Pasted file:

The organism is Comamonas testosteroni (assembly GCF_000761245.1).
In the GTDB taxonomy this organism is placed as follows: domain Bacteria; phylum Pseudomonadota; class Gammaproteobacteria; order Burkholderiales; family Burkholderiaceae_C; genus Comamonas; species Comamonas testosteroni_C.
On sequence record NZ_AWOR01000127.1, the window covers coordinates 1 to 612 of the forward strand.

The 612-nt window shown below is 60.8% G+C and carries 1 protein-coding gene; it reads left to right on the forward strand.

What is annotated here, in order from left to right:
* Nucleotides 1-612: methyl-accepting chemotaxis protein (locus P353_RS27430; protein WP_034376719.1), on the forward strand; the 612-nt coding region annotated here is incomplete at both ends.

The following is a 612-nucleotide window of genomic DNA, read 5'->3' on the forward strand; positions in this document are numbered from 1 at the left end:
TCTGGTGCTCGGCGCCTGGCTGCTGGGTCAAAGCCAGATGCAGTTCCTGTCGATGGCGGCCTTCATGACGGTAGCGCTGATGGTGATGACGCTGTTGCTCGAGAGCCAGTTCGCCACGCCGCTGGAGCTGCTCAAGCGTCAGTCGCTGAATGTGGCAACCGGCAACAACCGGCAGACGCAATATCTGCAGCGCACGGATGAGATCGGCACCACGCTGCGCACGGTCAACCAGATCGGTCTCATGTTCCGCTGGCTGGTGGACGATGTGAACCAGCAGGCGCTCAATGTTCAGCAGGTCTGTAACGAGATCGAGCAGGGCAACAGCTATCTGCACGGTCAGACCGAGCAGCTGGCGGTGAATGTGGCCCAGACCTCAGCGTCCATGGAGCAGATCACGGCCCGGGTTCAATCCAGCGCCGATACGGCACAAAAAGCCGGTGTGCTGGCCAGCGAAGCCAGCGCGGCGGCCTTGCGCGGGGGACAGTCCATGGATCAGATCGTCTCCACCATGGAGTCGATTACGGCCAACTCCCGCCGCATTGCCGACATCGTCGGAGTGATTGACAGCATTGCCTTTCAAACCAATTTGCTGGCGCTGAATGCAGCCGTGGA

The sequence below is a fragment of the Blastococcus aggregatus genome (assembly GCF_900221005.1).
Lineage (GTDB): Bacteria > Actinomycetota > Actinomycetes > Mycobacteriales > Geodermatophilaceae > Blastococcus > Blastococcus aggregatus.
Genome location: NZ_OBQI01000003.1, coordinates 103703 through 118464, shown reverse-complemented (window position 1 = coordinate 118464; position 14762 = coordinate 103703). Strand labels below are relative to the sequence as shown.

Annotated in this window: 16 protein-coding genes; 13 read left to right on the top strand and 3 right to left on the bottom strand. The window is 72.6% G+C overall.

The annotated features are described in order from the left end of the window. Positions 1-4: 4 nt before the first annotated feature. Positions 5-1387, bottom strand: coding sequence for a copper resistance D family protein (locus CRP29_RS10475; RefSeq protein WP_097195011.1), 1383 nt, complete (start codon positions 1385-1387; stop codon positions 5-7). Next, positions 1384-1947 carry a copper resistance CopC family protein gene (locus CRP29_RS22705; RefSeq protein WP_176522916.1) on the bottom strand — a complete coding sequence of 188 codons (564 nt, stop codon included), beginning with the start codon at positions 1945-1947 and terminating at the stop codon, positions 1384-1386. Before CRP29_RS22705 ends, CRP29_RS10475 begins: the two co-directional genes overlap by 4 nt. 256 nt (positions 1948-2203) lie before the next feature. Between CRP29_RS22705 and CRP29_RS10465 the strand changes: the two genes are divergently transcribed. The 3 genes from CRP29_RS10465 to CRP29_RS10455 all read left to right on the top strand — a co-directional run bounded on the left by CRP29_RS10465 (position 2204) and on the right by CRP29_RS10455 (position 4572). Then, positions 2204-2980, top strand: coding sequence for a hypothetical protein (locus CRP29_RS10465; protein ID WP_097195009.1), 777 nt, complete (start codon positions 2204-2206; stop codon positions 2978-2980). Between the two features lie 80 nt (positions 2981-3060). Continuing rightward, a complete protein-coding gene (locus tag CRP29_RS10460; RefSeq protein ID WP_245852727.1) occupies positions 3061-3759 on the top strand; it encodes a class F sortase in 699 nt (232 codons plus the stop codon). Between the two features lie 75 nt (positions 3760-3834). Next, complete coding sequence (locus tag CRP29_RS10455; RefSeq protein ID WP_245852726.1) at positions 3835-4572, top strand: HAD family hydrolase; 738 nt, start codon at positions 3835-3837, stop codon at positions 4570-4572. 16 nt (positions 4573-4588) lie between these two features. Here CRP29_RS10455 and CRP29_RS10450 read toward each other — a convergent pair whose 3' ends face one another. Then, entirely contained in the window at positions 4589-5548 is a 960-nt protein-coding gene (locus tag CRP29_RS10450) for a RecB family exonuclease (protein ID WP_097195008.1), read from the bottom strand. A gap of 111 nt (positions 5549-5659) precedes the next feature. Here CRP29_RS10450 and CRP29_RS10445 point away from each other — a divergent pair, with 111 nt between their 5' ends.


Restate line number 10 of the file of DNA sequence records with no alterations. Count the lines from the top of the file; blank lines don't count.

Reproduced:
Lineage (GTDB): Bacteria > Actinomycetota > Actinomycetes > Mycobacteriales > Geodermatophilaceae > Blastococcus > Blastococcus aggregatus.